Some native birds like gray catbirds, common grackles, cuckoos, and downy woodpeckers prey on gypsy moth caterpillars. Gray squirrels and white-footed mice also eat gypsy moth pupae and larvae. Moreover, there are insect predators that target the pupae, eggs, and larvae of gypsy moths.
These insect predators work as natural biological controls on the gypsy moth population. One example of such a predator is the Calosoma sycophanta. The larva of this beetle eats the gypsy moth pupae and the adult preys on the larvae.
Eastern Tent Caterpillar
The eastern tent caterpillar and the gypsy moth caterpillar are frequently confused, but you can easily tell them apart by comparing their markings. You will find 5 pairs of blue dots and 6 rows of red warts on the back of a gypsy moth caterpillar.
The eastern tent caterpillar does not have warts. It has a yellowish-white center stripe and elaborate markings in white, blue, and orange. Eastern tent caterpillars hatch early and become noticeable by May. On the other hand, the gypsy moth larvae are only starting to come out by May. They are small and not noticeable at this point.
How to Find and Destroy Egg Masses
Destroying eggs of gypsy moths can help control the populations of these insects. It is also a great alternative to pesticide use. Eliminating egg masses can prevent the eggs from hatching. Thus, this method can lower the overall impact of gypsy moth defoliation on the trees on your property and other areas. So, what do egg masses look like? They are tan, fuzzy, and tiny. Egg masses are laid in large clumps or individually.
It is usually found in sheltered, flat locations like the crevices of landscaping rocks, fences and patio furniture and underside of branches and other shielded areas. You can destroy egg masses as soon as they are laid. Just wait until the tree leaves have fallen and do it when the weather is good so that you can get better visibility.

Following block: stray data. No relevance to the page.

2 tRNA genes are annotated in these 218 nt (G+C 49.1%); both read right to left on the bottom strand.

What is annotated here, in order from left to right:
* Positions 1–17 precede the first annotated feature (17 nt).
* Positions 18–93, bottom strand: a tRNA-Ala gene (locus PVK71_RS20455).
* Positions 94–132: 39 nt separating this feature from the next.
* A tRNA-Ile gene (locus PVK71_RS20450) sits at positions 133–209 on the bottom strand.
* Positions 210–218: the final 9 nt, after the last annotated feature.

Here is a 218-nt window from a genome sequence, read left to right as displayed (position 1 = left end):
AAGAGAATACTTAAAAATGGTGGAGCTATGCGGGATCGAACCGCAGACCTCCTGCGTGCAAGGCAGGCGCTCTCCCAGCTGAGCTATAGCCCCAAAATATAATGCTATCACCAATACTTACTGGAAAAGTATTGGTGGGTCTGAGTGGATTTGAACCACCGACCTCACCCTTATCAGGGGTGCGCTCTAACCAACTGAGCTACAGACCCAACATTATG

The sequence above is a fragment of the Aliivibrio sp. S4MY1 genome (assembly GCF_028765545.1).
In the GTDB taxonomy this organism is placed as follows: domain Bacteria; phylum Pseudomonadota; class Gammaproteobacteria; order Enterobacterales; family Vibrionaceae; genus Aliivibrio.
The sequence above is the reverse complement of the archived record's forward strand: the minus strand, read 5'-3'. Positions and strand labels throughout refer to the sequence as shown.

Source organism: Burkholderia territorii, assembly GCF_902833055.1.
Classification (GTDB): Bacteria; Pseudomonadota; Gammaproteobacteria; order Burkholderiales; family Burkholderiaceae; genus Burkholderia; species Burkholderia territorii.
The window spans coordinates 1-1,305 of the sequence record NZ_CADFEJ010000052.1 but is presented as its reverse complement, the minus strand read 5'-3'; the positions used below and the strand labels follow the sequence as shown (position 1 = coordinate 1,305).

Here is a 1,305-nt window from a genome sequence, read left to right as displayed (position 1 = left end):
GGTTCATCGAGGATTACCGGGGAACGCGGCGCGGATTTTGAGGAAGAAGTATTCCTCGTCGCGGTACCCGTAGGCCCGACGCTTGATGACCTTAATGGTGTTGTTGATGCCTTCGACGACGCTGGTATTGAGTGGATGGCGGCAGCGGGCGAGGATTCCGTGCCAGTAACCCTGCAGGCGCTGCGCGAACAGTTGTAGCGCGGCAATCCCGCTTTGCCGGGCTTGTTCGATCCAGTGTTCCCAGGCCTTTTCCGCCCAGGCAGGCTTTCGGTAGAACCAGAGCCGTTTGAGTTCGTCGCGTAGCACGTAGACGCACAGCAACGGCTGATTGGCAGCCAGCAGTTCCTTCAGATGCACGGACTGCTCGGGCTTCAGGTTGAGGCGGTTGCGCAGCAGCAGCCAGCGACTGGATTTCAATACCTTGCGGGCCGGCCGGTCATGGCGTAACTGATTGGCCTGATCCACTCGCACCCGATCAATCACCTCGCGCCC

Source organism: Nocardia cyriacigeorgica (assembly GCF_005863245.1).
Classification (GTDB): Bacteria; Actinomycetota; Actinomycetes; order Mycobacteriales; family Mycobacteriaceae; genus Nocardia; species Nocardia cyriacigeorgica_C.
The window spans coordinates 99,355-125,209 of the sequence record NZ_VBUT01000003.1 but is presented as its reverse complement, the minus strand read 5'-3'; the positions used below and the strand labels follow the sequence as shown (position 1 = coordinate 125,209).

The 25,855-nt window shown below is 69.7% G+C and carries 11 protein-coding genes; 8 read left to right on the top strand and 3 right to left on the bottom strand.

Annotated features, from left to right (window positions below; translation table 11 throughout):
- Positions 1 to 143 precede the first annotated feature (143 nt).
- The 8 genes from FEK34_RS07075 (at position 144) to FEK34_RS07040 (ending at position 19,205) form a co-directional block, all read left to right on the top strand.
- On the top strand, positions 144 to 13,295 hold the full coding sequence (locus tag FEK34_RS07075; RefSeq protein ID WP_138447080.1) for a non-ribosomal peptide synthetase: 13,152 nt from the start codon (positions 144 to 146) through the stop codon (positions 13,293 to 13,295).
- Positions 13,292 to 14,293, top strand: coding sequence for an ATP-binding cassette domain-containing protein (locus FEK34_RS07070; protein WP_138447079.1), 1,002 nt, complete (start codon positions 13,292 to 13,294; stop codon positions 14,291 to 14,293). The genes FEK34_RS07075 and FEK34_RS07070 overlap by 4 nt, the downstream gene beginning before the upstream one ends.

Once you have found the egg mass, you can start destroying them. First, place the catchment container underneath the egg mass. Next, use a scraper tool to get rid of the mass. Do not leave any residual egg in the crevices or bark rides. Empty the container’s contents into a pail of soapy water. Lastly, leave the egg mass soaking in soapy water for one or two days then throw away the contents.
For more information about the gypsy moth caterpillars, visit bugwood.org. Bugwood Center for Invasive Species and Ecosystem Health’s staff develops information technology and partnerships to improve invasive species management, forest health and integrated pest management.
If you have questions, you can search the site or contact the staff and ask them about the best options for eliminating gypsy moths on your property and other areas. The site also contains information about other destructive insects. Whether you are in Ontario or another location, you will find what you are looking for at bugwood.org.
You can also search the official website of the USDA Forest Service for gypsy moth caterpillar pictures and in-depth information regarding gypsy moth damage as well as pest populations and number in Ontario and other areas. Aside from this, you can search the page for the list and images of insects that can be found in Ontario or throughout the U.S. The site also contains the latest news and facts regarding these insects.
Products we recommend for controlling gypsy moth caterpillars are:
Gypsy Moth Caterpillar Rash
Some people develop rashes after coming into contact with a gypsy moth. Symptoms can include mild or moderate pain or sting accompanied by vesicles, welts, patches of inflamed, scaly skin and raised red bumps. If you have come into contact with moths, try to get rid of the hairs and use pain relievers to alleviate the pain. And if serious side effects begin to occur such as shortness of breath, visit your doctor immediately.